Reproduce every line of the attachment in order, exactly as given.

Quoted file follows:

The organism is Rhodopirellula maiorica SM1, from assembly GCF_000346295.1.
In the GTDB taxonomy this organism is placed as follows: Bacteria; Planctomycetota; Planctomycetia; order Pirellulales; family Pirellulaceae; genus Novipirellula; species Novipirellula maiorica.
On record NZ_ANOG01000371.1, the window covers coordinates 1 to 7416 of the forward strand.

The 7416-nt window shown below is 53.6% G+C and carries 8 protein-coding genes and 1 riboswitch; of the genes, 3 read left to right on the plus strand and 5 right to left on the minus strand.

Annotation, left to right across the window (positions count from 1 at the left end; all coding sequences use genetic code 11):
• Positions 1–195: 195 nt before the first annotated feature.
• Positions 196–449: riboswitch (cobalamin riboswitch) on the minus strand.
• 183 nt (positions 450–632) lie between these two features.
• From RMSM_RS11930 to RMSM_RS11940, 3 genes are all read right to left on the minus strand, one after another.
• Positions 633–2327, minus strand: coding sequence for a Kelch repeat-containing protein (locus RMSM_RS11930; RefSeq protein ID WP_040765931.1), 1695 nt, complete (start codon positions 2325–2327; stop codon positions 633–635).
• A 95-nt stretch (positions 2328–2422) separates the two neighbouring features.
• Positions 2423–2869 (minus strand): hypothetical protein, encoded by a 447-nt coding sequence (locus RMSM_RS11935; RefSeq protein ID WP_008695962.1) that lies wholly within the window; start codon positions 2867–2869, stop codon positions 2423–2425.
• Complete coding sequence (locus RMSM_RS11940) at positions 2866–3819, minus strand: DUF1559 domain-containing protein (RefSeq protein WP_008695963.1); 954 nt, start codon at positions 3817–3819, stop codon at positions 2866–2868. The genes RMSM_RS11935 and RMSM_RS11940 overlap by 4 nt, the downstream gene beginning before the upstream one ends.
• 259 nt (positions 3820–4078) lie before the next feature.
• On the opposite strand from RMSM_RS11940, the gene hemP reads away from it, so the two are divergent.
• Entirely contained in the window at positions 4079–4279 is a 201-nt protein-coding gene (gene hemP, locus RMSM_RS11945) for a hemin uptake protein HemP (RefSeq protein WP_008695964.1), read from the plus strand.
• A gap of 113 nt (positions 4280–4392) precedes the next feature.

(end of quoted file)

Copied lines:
The organism is Rhodopirellula maiorica SM1, from assembly GCF_000346295.1.
In the GTDB taxonomy this organism is placed as follows: Bacteria; Planctomycetota; Planctomycetia; order Pirellulales; family Pirellulaceae; genus Novipirellula; species Novipirellula maiorica.
On record NZ_ANOG01000371.1, the window covers coordinates 1 to 7416 of the forward strand.

The 7416-nt window shown below is 53.6% G+C and carries 8 protein-coding genes and 1 riboswitch; of the genes, 3 read left to right on the plus strand and 5 right to left on the minus strand.

Annotation, left to right across the window (positions count from 1 at the left end; all coding sequences use genetic code 11):
• Positions 1–195: 195 nt before the first annotated feature.
• Positions 196–449: riboswitch (cobalamin riboswitch) on the minus strand.
• 183 nt (positions 450–632) lie between these two features.
• From RMSM_RS11930 to RMSM_RS11940, 3 genes are all read right to left on the minus strand, one after another.
• Positions 633–2327, minus strand: coding sequence for a Kelch repeat-containing protein (locus RMSM_RS11930; RefSeq protein ID WP_040765931.1), 1695 nt, complete (start codon positions 2325–2327; stop codon positions 633–635).
• A 95-nt stretch (positions 2328–2422) separates the two neighbouring features.
• Positions 2423–2869 (minus strand): hypothetical protein, encoded by a 447-nt coding sequence (locus RMSM_RS11935; RefSeq protein ID WP_008695962.1) that lies wholly within the window; start codon positions 2867–2869, stop codon positions 2423–2425.
• Complete coding sequence (locus RMSM_RS11940) at positions 2866–3819, minus strand: DUF1559 domain-containing protein (RefSeq protein WP_008695963.1); 954 nt, start codon at positions 3817–3819, stop codon at positions 2866–2868. The genes RMSM_RS11935 and RMSM_RS11940 overlap by 4 nt, the downstream gene beginning before the upstream one ends.
• 259 nt (positions 3820–4078) lie before the next feature.
• On the opposite strand from RMSM_RS11940, the gene hemP reads away from it, so the two are divergent.
• Entirely contained in the window at positions 4079–4279 is a 201-nt protein-coding gene (gene hemP, locus RMSM_RS11945) for a hemin uptake protein HemP (RefSeq protein WP_008695964.1), read from the plus strand.
• A gap of 113 nt (positions 4280–4392) precedes the next feature.